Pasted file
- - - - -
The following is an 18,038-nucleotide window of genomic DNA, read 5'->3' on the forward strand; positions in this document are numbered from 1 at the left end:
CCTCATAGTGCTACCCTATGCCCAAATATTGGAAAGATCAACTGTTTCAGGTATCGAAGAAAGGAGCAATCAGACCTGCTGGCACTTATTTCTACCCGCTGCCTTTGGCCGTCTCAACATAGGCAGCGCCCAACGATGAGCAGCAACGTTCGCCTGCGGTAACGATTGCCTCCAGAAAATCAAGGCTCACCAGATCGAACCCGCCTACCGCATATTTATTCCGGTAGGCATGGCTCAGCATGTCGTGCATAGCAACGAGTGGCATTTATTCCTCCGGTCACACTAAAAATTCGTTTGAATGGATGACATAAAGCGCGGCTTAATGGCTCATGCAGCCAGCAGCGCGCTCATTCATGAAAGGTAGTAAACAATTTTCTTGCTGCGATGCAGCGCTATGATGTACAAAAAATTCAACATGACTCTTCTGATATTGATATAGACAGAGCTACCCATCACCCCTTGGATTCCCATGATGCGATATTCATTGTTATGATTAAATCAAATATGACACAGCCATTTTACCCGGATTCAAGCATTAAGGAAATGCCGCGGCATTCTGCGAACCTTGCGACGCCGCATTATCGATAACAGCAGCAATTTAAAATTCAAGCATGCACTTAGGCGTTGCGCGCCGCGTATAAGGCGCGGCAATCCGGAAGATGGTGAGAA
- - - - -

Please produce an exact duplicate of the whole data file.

The following is an 18,038-nucleotide window of genomic DNA, read 5'->3' on the forward strand; positions in this document are numbered from 1 at the left end:
CCTCATAGTGCTACCCTATGCCCAAATATTGGAAAGATCAACTGTTTCAGGTATCGAAGAAAGGAGCAATCAGACCTGCTGGCACTTATTTCTACCCGCTGCCTTTGGCCGTCTCAACATAGGCAGCGCCCAACGATGAGCAGCAACGTTCGCCTGCGGTAACGATTGCCTCCAGAAAATCAAGGCTCACCAGATCGAACCCGCCTACCGCATATTTATTCCGGTAGGCATGGCTCAGCATGTCGTGCATAGCAACGAGTGGCATTTATTCCTCCGGTCACACTAAAAATTCGTTTGAATGGATGACATAAAGCGCGGCTTAATGGCTCATGCAGCCAGCAGCGCGCTCATTCATGAAAGGTAGTAAACAATTTTCTTGCTGCGATGCAGCGCTATGATGTACAAAAAATTCAACATGACTCTTCTGATATTGATATAGACAGAGCTACCCATCACCCCTTGGATTCCCATGATGCGATATTCATTGTTATGATTAAATCAAATATGACACAGCCATTTTACCCGGATTCAAGCATTAAGGAAATGCCGCGGCATTCTGCGAACCTTGCGACGCCGCATTATCGATAACAGCAGCAATTTAAAATTCAAGCATGCACTTAGGCGTTGCGCGCCGCGTATAAGGCGCGGCAATCCGGAAGATGGTGAGAA